Since Sony acquired the film rights to Spider-Man, the company has tried to create a fictional universe surrounding the character. It started with Sam Raimi’s Spider-Man trilogy with Tobey Maguire as the protagonist. But following the commercial and critical flop that was The Amazing Spider-Man 2, starring Andrew Garfield, Sony’s dream of a shared cinematic universe collapsed.
However, it was rekindled with the company’s collaboration with the MCU. That brought us the fantastic Homecoming trilogy, which concluded with all three Spider-Men fighting a common enemy.
Meanwhile, Sony separately redeveloped Venom, starring Tom Hardy. They then followed that up with Venom: Let There Be Carnage, which crossed over with the MCU’s version of Spider-Man. This placed the two characters in the same fictional universe. Thus, Sony’s Spider-Man Universe (SSU) was born.
Besides Spider-Man, Venom, and Morbius — which already launched — Sony is developing several other releases based on Marvel characters, including Kraven the Hunter and Madame Web. Now reports suggest that Donald Glover, an American entertainer, is developing a Spider-Man movie.
However, it’s not a live adaptation of Miles Morales. Instead, Glover is attached to star and produce in a featured film set in the SSU (Sony Spider-Man Universe) centered around the Hypno-Hustler.
Donald Glover already has a history with Spider-Man. He was the inspiration for the character of Miles Morales, voiced Miles in the Ultimate Spider-Man animated show, and portrayed Prowler in Spider-Man: Homecoming. Now, he’s attached to play Hypno-Hustler, in an upcoming film.
Admittedly, Hypno-Hustler isn’t a major villain in the Spider-Man comic book universe, nor the most-loved. In fact, it’s quite the opposite. The character is frequently listed among the worst villains in entertainment media. The D-List supervillain from the Marvel Universe debuted in 1978 in Peter Parker, the Spectacular Spider-Man #24. Named Antoine Desloin, the leader of a band called the Mercy Killers, Hypno-Hustler uses hypnotic technology within his music to hypnotize his audience to rob them.
In his debut story, he tried to rob a nightclub in which the Mercy Killers performed — but the job was complicated by Peter Parker, who was present at the venue with his friends. Peter’s spider-sense picked up on the Hustler’s tricks and warned Peter, so he covered his ears in time. Of course, the audience fell into a trance and delivered their valuables to the Mercy Killers while Peter changed into his Spider-Man costume. He confronted the Hustler, who unleashed all of his tricks on Spider-Man, including the gas and the retractable blades from his boots.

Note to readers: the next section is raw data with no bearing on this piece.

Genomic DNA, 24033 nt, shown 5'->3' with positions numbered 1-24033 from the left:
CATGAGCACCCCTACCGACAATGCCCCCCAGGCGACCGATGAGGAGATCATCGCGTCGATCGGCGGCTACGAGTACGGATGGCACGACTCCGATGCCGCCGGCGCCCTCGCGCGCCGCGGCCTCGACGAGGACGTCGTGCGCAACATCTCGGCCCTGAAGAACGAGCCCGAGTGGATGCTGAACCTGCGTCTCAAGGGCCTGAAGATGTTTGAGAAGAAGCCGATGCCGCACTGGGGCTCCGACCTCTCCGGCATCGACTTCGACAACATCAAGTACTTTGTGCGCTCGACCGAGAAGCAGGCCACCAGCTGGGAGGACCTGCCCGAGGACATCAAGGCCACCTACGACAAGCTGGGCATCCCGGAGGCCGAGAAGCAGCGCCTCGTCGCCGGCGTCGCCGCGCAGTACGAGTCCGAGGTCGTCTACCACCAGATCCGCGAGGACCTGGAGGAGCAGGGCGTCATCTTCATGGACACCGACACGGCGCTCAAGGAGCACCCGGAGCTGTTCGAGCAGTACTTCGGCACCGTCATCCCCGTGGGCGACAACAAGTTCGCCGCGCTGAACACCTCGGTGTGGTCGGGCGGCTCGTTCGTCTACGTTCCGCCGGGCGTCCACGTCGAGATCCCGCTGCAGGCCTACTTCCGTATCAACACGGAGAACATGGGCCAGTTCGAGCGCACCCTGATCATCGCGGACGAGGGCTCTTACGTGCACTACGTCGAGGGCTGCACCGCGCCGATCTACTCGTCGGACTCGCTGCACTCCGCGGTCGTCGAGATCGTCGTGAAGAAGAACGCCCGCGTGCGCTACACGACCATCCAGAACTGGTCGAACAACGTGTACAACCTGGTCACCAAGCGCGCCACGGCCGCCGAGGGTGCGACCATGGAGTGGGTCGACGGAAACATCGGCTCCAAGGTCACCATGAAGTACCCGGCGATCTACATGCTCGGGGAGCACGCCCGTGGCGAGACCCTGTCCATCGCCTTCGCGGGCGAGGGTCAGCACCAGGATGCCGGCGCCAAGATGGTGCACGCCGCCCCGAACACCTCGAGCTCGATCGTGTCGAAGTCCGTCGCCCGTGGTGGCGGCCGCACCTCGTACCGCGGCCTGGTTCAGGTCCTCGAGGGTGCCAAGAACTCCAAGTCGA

Since then, Hypno-Hustler has become an obscure gag character in Spider-Man stories—something that the Spider-Man rogue’s gallery doesn’t lack. But the good thing is that he wasn’t neglected by the writers. In fact, despite his branding as quite possibly the worst Spider-Man villain of all time, the Hypno-Hustler regularly made minor appearances in some pretty major plots, as well as cameos in various Spider-Man animated series and video games. So, he’s not so obscure that he’s completely unrecognizable by the fandom; he’s just a less-loved villain. But how does Glover fit into all this?
Well, as stated before, Donald Glover has been a fan-favorite when it comes to the Spider-Man cinematic universe. Though the actor didn’t play Peter Parker, he got to voice Miles Morales. He also appeared in a brief role in Spider-Man: Homecoming, in a now-deleted scene portraying Miles Morales’ uncle. But now he’s portraying a villain and not a favorite one at that. It would seem that Glover is interested in the musical and comedic side of the character, which could work for him, considering his experience in the worlds of comedy and music.
But Glover isn’t the only entertainer attached to this project. Miles Murphy, the son of actor and comedian Eddie Murphy, is on board as the project’s writer. If Sony decides to give them free rein to make the campiest nonsense possible, the upcoming Hypno-Hustler film could avoid the fate that befell Morbius—the one where the resulting film is an incredible bore. Additionally, the character of the Hypno-Hustler doesn’t have canon baggage in terms of actually defined backstory and history, so he could be, just like Venom, reinvented as an antihero rather than a goofy villain.
In fact, it could sit well with the cinematic tone of Venom, who is another fan-favorite antihero set to cross paths with Spider-Man. Especially now, when many wild and comedic narratives have used Spider-Man’s strange but grounded world for comedy, particularly when said narratives highlight the surprisingly nuanced nature of characters who don silly costumes to oppose superheroes like Spider-Man. Deadpool is a really good example of this; the new cinematic interpretations have humanized the over-the-top “merc with a mouth” and made him into one of the most beloved antiheroes.
By adopting this approach, Donald Glover can take an otherwise disliked and overshadowed villain and add a comedic twist. He could reinterpret him as an antihero whose narrative could nudge the Spider-Man universe towards a more lighthearted, comedic tone—something that would align perfectly with both Homecoming-type movies and the goofy gimmicks of some of Spider-Man’s lesser-known enemies.